The Southern economy had risen to superstardom on the back of "King Cotton" and seemingly unlimited markets in Europe, especially in France and Great Britain. Now that the money to be paid for that cotton was going not to United States suppliers but Confederate States of America suppliers, the mood of those buyers was more reticent, especially when the tide turned against the Confederacy. One of the titanic struggles of Davis and his government was to get Britain, France, and other nations to recognize the Confederacy as a sovereign nation and treat it as such. Convinced in part by intense lobbying by U.S. representatives and in perhaps larger part by the Union naval blockade of Southern ports, those European nations never agreed to such recognition; coincidentally, they had large stores of cotton already when the war started and so didn't need to keep buying right away, when the Confederacy needed money to finance the buying of ammunition and artillery and the paying of soldiers; as the war dragged on, the onetime buyers of Southern cotton found it expedient to continue the trend of not buying and, more importantly, not granting loans that the Confederate government so desperately needed.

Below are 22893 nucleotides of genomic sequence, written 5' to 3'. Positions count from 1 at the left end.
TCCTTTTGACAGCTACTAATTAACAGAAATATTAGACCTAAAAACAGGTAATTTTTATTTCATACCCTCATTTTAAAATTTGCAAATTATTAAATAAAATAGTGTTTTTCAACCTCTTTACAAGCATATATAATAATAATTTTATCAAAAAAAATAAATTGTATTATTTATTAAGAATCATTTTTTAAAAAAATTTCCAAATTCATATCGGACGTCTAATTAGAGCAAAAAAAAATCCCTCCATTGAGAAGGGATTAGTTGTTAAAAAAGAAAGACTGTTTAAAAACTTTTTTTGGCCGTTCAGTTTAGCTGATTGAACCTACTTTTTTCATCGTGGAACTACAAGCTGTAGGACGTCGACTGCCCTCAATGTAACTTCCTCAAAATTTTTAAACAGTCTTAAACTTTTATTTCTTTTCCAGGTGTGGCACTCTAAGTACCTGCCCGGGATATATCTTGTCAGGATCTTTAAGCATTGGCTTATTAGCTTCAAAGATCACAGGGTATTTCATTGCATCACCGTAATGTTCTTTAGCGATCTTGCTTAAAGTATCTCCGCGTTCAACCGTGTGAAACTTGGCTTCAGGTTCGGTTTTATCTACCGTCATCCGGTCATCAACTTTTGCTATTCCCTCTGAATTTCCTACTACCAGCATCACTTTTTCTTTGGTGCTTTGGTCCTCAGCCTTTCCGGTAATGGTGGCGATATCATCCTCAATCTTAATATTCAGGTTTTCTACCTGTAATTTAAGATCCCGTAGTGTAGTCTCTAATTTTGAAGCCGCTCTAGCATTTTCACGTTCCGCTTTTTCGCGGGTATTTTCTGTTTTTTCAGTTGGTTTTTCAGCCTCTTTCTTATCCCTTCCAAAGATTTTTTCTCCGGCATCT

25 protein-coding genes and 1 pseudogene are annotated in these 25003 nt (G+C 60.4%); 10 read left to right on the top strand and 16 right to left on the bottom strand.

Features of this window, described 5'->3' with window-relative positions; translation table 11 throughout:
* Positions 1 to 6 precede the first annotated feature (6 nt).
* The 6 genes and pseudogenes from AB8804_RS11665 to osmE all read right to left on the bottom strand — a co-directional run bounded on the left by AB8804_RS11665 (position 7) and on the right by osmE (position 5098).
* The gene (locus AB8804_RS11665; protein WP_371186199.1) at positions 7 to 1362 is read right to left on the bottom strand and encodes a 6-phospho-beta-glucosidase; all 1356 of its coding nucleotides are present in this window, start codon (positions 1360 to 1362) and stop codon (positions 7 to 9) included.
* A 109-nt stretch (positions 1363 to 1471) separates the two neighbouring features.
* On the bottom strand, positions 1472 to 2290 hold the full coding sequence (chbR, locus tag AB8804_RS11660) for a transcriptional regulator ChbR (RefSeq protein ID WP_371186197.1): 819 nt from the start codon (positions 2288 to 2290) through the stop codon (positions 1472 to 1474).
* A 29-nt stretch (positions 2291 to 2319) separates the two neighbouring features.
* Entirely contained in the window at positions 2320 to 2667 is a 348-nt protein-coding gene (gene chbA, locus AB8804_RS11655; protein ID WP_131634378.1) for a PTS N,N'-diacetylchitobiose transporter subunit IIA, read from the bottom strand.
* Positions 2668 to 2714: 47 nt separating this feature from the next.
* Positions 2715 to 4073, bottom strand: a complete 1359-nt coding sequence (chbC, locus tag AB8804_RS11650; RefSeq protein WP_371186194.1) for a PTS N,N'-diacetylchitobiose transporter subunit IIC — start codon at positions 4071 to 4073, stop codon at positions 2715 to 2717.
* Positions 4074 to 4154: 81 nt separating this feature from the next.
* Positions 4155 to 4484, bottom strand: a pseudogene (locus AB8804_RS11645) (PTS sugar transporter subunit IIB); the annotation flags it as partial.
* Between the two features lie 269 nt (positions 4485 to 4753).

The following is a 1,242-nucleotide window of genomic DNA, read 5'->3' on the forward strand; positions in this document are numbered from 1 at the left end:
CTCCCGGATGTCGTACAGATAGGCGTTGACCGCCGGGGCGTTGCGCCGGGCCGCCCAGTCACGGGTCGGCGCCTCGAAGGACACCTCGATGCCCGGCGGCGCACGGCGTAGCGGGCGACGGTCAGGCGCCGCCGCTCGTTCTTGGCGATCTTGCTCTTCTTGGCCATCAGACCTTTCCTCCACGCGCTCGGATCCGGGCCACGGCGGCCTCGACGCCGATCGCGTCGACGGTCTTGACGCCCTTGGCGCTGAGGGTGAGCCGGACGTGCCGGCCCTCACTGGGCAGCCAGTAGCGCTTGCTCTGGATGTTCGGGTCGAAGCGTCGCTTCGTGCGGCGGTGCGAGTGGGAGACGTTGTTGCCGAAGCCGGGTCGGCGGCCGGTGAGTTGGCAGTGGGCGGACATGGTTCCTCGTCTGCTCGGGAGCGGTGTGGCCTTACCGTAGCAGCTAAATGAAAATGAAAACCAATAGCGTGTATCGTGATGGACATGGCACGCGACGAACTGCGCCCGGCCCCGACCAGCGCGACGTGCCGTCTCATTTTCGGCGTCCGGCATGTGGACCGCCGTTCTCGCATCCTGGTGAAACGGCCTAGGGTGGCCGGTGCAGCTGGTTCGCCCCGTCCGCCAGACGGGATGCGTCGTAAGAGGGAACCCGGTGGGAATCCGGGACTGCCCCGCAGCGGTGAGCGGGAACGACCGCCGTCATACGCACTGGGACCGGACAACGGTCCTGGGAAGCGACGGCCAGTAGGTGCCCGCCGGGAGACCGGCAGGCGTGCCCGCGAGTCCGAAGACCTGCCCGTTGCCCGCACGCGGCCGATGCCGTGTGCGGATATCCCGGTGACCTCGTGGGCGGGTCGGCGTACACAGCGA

It was certainly true that not everyone who lived in a Southern state owned slaves or farmed cotton or was even in agriculture. And yet, the taxes being proscribed kept coming and were applied to rich and poor alike. As the war dragged on, particularly after Lincoln announced the Emancipation Proclamation, people who had no slaves felt more and more like second-class citizens, that the war was being fought to protect the institution of slavery and those who practiced it, rather than the Southern way of life as a whole. This added to tensions within the South at a time when the South needed unity.